In addition to the cds going as premiums, I'm also auctioning off The Flash Girls: The Return of Pansy Smith and Violet Jones on eBay. It's good, but just not my sort of thing.
The Flash Girls, if you've not heard of the Winners of the 1994 Minnesota Music Award for Best World Folk Group, are Emma Bull and (The Fabulous) Lorraine Garland. Didn't really care for Emma's novel War for the Oaks, but that may have been unfamiliarity with either the mythological setting (same problem I have with Rumiko Takahashi's Lum/Urusei Yatsura) or the real-world setting (Minneapolis. I hadn't moved here when I read it. . .). Lorraine, from all accounts (ok, Neil Gaiman's accounts) seems like a nice enough person. He's got a short story sort of thing in the booklet, which is also available on-line, as such things usually are.
This particular cd of theirs is out of print at the moment, but they plan on re-recording it one day, as opposed to re-releasing it. Musicians. Never satisfied. Or is that writers? Or is that both?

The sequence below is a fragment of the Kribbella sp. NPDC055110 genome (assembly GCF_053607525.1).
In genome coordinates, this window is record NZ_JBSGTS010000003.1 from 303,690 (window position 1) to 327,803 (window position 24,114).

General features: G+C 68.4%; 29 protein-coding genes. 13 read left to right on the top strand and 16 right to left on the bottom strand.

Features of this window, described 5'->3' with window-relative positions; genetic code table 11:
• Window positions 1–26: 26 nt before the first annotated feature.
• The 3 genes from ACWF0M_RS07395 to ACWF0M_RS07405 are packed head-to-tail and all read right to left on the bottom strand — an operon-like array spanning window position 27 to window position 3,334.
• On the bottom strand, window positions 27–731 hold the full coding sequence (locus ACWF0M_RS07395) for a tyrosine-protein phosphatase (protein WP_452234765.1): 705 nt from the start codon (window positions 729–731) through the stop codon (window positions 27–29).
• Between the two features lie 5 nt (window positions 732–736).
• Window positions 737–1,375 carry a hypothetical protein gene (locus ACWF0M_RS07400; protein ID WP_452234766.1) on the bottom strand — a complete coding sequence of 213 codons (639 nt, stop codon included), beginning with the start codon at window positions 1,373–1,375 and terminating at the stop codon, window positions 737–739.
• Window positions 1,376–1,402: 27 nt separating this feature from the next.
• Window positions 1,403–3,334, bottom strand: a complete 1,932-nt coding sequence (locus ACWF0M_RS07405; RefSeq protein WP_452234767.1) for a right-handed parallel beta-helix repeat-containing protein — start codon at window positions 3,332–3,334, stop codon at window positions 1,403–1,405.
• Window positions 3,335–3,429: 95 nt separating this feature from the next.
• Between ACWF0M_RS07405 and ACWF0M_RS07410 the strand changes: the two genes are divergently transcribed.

Maybe it's creative people generally.
I'd actually resisted the idea of auctioning the thing, and took it to Dreamhaven in the hopes of selling it them to them.
I asked the nice young woman behind the counter if they bought used cds, she smiled and said they didn'-- then looked down and saw what the cd was.
And took it back to the manager's office to check.
I'd rather thought that would happen.
They offered six bucks, which for a few bits of plastic and a scrap of paper with characters and a few photographs, is quite a bit. But I went for the more time-consuming auction instead, thinking it would bring in more of those tall Yanqui dollars. I feel slightly guilty about doing so, especially since I bought the thing at a sidewalk sale at AF Books for, well, less than six bucks a few years ago.
This is another reason I just don't fit in this society. I cannot understand how you lot establish the values of things, and feel that I'm cheating people.